The screen.height I am talking about is described in https://www.w3schools.com/jsref/prop_screen_height.asp

I used screen.height < 560 ? true : false to determine whether the screen height is smaller than a threshold, so I can hide some UI elements in this case.

It works fine in Chrome's simulator for mobile devices (the feature highlighted below). enter image description here

By "works fine", I mean when simulating a mobile device, like setting device to be iPhone X as shown above and displaying in landscape mode, the UI elements are hidden correctly due to screen.height < 560 = true.

However, on real mobile devices like a real iPhone X, the UI elements don't get hidden, which I guess is because that it is always screen.height < 560 = false, even if it is in landscape mode.

I am wondering why is that... Why iPhone X in DevTool has a different height from a real iPhone X?

Is the simulation in Chrome DevTool not accurate? Or is it because screen.height doesn't return the correct value on mobile device?

Any hints would be appreciated!

  • Which browser do you test in your iPhone? Maybe there is a some browser support issue. Try it on mobile chrome. Sep 22, 2021 at 23:05
  • @Muhammedogz Just tired mobile Chrome, and it doesn't work either...
    – powerseed
    Sep 22, 2021 at 23:12

2 Answers 2


That's because the simulator takes the screen size according to the dimensions that you are setting there. But in reality, screen.height takes the height size of the whole screen, including elements that are outside of the viewport in the device. You should use window.innerHeight to get an accurate height size.

If you log in your console screen.height and window.innerHeight on the simulator, you will get the same size. If you do this in the normal viewport (deactivating the simulator), you will get different values.

More info: Screen Height - Window InnerHeight


screen.height doesn't update on screen rotation, always has the same value corresponding to the screen height in portrait mode, while window.innerHeight takes the current height of the device window either portrait or landscape. Just make sure to fire this in the event when the rotation happens.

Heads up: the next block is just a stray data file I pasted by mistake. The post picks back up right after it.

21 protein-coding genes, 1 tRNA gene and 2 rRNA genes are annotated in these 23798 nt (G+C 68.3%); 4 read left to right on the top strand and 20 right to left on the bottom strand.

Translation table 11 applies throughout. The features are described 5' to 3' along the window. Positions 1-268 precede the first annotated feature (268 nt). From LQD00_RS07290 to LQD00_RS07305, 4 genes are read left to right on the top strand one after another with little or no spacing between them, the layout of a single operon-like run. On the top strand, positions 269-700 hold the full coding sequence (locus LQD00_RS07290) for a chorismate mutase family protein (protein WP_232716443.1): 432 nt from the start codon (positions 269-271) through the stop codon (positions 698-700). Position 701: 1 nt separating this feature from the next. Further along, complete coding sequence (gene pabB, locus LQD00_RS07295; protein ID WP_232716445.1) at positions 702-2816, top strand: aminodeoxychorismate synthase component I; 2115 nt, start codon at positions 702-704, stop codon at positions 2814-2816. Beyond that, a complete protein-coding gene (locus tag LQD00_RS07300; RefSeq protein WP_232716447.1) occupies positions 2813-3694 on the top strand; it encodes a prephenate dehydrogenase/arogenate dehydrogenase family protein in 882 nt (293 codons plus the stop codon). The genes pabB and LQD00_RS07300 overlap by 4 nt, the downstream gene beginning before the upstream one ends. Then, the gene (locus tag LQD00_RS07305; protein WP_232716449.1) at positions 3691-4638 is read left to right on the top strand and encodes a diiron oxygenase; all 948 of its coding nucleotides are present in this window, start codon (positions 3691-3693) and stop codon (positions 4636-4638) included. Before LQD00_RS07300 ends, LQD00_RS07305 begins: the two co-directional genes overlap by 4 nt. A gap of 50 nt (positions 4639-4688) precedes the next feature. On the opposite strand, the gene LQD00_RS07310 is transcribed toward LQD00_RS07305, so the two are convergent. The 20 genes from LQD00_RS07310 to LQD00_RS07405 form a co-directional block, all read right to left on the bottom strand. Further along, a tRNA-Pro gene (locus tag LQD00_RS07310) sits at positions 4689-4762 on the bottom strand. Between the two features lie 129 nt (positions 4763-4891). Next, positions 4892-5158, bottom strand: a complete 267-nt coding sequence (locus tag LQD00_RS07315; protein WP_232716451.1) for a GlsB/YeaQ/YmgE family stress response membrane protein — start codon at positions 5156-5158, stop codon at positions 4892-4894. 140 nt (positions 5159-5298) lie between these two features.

For this, you could use the Window.matchMedia() like so:

// Breakpoints
const breakpoint = window.matchMedia('(max-height: 560px)');

// Breakpoint checker
const breakpointMutations = () => {
  if (breakpoint.matches === true) {
     // Do something

// Run breakpoint checker if media changes
breakpoint.onchange = function (event) {

// Run breakpoint checker on load
  • I doubt this is the reason though I haven't tried, because even with the scroll bar, the height should still be smaller than 560 px. Any chance the screen.height returns the Physical Height (more than 1000 px) instead of the logical height (375 px)?
    – powerseed
    Sep 23, 2021 at 2:18
  • Thanks. You answer is largely correct. I tried window.innerHeight and it works! But the reaons is not that it excludes elements like horizontal scroll bar, it is that screen.height doesn't update after switching modes (from portrait from landscape for example). I tested and found that it is always the height of portrait mode, which is why it makes screen.height < 560 = false all the time. Please give it a try and update your answer so I can select it. Thank you so much!
    – powerseed
    Sep 23, 2021 at 23:09
  • @powerseed I just added an update, let me know if that works for you.
    – Rod
    Sep 24, 2021 at 4:44

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